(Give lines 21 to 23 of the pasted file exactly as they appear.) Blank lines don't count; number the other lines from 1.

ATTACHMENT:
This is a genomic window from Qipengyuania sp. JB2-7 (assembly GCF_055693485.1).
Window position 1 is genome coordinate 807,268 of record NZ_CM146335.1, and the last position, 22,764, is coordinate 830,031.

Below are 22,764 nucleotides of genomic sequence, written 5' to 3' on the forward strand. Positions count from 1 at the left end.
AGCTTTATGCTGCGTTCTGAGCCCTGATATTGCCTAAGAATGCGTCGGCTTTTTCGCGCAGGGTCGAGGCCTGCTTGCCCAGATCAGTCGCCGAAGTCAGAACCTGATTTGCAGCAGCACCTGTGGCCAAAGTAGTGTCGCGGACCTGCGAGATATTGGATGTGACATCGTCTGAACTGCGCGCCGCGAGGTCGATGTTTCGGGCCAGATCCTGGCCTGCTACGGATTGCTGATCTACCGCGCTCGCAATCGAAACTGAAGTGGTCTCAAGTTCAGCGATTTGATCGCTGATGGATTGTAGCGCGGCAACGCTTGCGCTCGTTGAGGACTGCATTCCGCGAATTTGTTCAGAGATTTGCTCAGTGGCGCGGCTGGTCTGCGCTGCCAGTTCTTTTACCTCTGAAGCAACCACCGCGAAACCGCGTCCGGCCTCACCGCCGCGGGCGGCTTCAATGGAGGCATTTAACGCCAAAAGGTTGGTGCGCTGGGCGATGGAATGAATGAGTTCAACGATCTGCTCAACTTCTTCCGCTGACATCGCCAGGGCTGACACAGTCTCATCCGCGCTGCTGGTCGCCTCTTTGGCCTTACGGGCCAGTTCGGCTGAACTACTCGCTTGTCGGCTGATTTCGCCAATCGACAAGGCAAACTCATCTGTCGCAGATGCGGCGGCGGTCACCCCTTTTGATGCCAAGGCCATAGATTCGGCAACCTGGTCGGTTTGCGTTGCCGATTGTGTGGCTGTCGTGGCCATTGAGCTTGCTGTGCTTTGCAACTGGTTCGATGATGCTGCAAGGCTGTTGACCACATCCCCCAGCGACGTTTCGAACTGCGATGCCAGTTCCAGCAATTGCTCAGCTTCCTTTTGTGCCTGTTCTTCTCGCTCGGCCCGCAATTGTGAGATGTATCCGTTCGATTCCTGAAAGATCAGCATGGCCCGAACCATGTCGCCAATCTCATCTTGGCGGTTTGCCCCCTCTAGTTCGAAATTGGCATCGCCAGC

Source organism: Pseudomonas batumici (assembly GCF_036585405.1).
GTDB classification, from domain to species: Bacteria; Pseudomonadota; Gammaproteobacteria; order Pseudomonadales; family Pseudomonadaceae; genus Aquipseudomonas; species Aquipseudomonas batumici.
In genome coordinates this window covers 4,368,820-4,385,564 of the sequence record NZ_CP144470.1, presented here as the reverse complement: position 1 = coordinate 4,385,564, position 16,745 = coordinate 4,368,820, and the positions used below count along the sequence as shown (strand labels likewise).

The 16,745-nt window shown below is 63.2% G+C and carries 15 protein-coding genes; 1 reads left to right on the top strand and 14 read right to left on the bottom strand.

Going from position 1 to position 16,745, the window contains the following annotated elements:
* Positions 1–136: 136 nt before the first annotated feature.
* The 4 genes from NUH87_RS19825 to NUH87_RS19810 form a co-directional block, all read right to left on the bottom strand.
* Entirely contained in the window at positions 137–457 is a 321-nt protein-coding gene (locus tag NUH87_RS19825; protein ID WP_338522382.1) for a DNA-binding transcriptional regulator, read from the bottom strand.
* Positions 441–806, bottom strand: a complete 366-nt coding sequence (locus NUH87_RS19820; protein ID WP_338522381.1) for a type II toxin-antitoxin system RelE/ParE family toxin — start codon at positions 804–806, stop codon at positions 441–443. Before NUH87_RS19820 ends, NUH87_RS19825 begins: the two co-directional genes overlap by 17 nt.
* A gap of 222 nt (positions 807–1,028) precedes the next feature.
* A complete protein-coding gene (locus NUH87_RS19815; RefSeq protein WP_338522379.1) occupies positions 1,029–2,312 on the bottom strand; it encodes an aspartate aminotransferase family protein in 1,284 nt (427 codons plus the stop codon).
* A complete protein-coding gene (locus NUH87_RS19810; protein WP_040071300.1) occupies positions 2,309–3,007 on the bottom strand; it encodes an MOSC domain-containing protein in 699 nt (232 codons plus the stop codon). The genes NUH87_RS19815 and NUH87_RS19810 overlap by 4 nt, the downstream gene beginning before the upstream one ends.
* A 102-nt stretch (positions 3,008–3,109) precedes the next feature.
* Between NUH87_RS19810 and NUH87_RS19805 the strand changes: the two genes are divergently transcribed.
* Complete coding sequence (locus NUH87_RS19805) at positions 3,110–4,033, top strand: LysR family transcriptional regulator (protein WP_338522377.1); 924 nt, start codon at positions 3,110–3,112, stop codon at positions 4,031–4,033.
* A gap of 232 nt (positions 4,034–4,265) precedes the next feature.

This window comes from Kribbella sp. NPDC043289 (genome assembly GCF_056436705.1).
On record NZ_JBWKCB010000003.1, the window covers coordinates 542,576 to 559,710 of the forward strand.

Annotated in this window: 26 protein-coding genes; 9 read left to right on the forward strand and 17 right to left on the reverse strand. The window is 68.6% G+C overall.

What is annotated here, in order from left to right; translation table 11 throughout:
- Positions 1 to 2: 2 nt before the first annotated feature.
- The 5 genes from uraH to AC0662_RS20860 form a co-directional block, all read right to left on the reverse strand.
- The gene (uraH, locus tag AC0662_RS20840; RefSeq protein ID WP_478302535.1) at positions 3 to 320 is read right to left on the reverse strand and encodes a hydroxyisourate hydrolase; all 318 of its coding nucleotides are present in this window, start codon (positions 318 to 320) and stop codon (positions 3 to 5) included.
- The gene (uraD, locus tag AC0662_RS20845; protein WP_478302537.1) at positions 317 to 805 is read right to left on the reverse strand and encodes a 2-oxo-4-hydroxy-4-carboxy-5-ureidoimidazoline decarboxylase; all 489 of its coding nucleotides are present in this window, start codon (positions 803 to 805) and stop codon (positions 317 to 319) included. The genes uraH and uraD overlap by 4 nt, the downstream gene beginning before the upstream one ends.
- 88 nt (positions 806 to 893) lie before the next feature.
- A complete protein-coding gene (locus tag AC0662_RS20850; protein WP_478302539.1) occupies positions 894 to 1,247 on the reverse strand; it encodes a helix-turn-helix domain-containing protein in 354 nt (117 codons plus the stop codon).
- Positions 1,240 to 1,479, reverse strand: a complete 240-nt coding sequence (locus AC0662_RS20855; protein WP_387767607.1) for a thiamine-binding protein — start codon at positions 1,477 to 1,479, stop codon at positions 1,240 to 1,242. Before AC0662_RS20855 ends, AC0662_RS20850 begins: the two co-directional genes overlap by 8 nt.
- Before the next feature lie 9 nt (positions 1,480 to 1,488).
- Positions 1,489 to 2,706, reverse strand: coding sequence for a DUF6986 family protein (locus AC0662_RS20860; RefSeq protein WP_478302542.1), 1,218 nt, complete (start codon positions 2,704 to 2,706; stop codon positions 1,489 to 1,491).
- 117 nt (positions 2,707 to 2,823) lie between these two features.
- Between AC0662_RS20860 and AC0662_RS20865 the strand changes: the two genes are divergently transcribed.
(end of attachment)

This window comes from Kribbella sp. NPDC043289 (genome assembly GCF_056436705.1).
On record NZ_JBWKCB010000003.1, the window covers coordinates 542,576 to 559,710 of the forward strand.

Annotated in this window: 26 protein-coding genes; 9 read left to right on the forward strand and 17 right to left on the reverse strand. The window is 68.6% G+C overall.